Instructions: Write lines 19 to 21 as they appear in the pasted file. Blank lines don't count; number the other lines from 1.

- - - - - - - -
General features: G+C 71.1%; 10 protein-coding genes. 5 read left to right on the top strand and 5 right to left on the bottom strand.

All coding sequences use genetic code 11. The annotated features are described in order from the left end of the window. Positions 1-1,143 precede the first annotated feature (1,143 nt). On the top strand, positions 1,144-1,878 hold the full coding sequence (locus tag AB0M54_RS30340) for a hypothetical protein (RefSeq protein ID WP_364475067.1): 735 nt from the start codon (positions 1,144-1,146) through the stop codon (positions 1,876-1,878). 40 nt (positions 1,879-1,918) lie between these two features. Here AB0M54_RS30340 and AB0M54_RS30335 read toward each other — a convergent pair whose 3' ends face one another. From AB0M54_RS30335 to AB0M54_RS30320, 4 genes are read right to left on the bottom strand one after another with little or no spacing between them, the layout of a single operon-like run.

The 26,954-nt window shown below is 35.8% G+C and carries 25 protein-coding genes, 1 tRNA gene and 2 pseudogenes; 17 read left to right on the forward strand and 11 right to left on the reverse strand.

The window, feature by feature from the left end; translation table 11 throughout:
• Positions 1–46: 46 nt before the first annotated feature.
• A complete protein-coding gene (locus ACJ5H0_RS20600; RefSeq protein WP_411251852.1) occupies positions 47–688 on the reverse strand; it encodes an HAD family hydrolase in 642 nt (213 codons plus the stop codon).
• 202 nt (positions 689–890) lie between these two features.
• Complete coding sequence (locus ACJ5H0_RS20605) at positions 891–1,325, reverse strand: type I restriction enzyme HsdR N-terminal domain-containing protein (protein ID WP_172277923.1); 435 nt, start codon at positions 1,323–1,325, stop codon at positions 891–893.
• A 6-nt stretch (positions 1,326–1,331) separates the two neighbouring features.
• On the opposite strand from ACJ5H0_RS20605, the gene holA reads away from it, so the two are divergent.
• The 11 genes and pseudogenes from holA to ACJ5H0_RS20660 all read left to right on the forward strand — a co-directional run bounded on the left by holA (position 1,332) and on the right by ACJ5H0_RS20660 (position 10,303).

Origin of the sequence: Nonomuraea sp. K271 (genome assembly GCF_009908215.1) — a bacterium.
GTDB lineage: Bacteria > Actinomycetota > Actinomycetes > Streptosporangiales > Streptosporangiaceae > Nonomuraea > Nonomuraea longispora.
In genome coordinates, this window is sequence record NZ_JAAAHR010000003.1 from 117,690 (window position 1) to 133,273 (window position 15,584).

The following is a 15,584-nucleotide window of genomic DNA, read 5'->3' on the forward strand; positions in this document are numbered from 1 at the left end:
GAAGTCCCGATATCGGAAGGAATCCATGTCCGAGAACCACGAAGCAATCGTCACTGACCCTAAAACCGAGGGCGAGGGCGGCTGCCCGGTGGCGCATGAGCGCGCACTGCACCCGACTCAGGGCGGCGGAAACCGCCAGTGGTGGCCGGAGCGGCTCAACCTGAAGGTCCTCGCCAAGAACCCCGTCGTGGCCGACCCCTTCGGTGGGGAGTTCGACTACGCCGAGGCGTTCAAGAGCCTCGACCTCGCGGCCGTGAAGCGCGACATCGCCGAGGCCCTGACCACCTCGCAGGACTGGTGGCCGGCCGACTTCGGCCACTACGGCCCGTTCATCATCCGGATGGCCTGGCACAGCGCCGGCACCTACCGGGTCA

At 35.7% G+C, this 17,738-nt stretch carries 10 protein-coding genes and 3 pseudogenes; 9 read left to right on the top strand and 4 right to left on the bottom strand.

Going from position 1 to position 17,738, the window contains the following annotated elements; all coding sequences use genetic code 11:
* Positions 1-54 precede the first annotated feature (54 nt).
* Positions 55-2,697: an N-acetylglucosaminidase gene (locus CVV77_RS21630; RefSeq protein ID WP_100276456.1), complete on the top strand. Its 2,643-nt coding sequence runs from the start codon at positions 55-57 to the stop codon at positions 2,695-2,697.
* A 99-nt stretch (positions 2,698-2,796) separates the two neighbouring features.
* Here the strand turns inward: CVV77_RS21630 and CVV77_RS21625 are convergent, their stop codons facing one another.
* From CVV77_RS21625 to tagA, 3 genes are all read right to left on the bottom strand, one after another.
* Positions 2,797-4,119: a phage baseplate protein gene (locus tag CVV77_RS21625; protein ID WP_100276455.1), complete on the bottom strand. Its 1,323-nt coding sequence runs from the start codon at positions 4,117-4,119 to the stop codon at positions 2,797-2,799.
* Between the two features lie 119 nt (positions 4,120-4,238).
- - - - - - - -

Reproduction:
* Positions 1-54 precede the first annotated feature (54 nt).
* Positions 55-2,697: an N-acetylglucosaminidase gene (locus CVV77_RS21630; RefSeq protein ID WP_100276456.1), complete on the top strand. Its 2,643-nt coding sequence runs from the start codon at positions 55-57 to the stop codon at positions 2,695-2,697.
* A 99-nt stretch (positions 2,698-2,796) separates the two neighbouring features.